Somali PM urges donors to fund reconciliation
(Recasts, adds Gedi quotes, background)
By Sahal Abdulle
MOGADISHU, March 14 (Reuters) - Somalia's prime minister appealed on Wednesday for $32.6 million to fund a national reconciliation meeting in Mogadishu and said the next two weeks would prove if it could secure the violent capital in time.
Eight people died on Tuesday when a barrage of mortar bombs launched by suspected Islamic insurgents struck the city's presidential palace. Government forces and their Ethiopian allies then returned fire with artillery, hospital sources said.
In a bid to stem the near-daily attacks and cement its authority, the interim government will host a long-awaited meeting of clan leaders, elders and politicians on April 16.
On Wednesday, Prime Minister Ali Mohamed Gedi met diplomats in neighbouring Kenya to appeal for money to organise the event, which his administration estimates will cost $32.6 million, according to a document seen by Reuters.
"Nobody can deny there are security challenges in the country, and particularly the capital city," Gedi told reporters afterwards. "The next two weeks will be a test for us and allow us to prove how we will organise the conference."
The government, still based in its temporary capital of Baidoa in southcentral Somalia, voted overwhelmingly on Monday to move to Mogadishu. Gedi said that process had already started, and parliament would move in about two months.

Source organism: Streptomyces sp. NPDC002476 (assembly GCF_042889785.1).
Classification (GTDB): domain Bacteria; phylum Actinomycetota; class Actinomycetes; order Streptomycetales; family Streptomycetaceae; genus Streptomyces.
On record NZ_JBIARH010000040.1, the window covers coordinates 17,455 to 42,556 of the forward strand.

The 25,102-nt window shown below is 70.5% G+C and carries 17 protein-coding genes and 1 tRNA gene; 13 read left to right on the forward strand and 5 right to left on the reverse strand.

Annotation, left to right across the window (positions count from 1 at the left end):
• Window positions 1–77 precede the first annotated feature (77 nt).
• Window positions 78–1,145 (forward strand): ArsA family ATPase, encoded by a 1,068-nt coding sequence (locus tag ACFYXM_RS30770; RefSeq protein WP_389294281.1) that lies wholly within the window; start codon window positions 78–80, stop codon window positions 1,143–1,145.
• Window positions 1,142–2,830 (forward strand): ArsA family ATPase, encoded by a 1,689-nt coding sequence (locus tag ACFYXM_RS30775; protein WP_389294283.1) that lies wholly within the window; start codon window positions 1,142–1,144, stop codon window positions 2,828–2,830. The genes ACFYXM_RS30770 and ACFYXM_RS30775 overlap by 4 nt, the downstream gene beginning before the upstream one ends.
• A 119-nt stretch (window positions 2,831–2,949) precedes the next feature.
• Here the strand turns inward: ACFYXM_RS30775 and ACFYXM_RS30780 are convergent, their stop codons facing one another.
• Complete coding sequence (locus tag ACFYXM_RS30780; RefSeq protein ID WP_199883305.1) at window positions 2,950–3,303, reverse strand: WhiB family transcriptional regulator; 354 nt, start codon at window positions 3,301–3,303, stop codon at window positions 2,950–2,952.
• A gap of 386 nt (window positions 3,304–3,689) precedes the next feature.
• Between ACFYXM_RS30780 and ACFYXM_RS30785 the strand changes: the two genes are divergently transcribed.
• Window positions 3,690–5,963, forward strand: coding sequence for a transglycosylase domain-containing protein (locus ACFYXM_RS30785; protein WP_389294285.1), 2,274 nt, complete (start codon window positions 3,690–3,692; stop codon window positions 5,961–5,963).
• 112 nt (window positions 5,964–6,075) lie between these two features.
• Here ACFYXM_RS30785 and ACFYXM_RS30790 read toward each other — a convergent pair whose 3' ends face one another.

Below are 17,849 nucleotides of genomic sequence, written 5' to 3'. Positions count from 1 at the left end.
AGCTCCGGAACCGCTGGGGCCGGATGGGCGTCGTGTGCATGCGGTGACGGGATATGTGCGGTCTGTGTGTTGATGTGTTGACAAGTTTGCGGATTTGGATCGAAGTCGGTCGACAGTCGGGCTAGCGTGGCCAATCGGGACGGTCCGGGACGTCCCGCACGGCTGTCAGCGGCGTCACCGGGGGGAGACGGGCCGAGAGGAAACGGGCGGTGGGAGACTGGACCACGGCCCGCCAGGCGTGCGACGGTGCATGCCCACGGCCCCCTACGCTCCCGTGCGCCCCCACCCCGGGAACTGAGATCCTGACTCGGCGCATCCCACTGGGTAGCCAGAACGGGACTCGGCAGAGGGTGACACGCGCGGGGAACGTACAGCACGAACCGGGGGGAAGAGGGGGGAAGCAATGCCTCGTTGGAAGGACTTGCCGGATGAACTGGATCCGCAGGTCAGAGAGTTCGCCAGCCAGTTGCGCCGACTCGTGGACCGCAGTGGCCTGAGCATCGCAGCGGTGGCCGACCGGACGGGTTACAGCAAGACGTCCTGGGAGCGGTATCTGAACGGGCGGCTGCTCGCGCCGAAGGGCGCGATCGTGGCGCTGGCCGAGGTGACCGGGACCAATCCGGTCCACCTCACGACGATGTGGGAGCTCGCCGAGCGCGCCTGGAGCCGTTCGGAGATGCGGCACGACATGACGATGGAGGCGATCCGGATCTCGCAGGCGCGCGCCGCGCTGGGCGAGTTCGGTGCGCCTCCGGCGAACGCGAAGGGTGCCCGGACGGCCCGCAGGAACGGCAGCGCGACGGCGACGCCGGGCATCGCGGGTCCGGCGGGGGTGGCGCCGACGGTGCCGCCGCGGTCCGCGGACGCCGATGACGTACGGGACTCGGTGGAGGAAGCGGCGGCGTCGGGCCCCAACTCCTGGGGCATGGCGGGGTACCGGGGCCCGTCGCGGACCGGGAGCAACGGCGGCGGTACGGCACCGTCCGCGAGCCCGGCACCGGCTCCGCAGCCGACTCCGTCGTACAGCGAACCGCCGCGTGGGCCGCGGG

Despite the Ethiopian military presence -- and more than 1,000 African Union (AU) peacekeepers who arrived from Uganda last week -- the city remains one of the world's most dangerous.
Mortars rounds crashed into its whitewashed hilltop presidential compound, Villa Somalia, on Tuesday, just hours after President Abdullahi Yusuf returned to the capital amid tight security for the first time in weeks.
Eight people were killed and more than 30 injured in the attack and retaliation, hospital staff and residents said.
Most blame the insurgency on remnants of a hardline Islamist movement defeated by the government with Ethiopian military help in a two-week war over the New Year. That offensive ended a six-month Islamist reign over most of southern Somalia.
Though the attacks are aimed at the government and its allies, civilians are invariably hardest hit by the violence.
"Four of my children were injured when a mortar hit our house," said Mogadishu resident Safia Abdirahman. "We are poor civilians. I have been living safely in that house for the last 16 years, the whole duration of the civil war."
The Horn of Africa country slid into anarchy after former dictator Mohamed Siad Barre was toppled in 1991, and 13 earlier attempts to create an effective central rule all failed. (Additional reporting by Bryson Hull in Nairobi)
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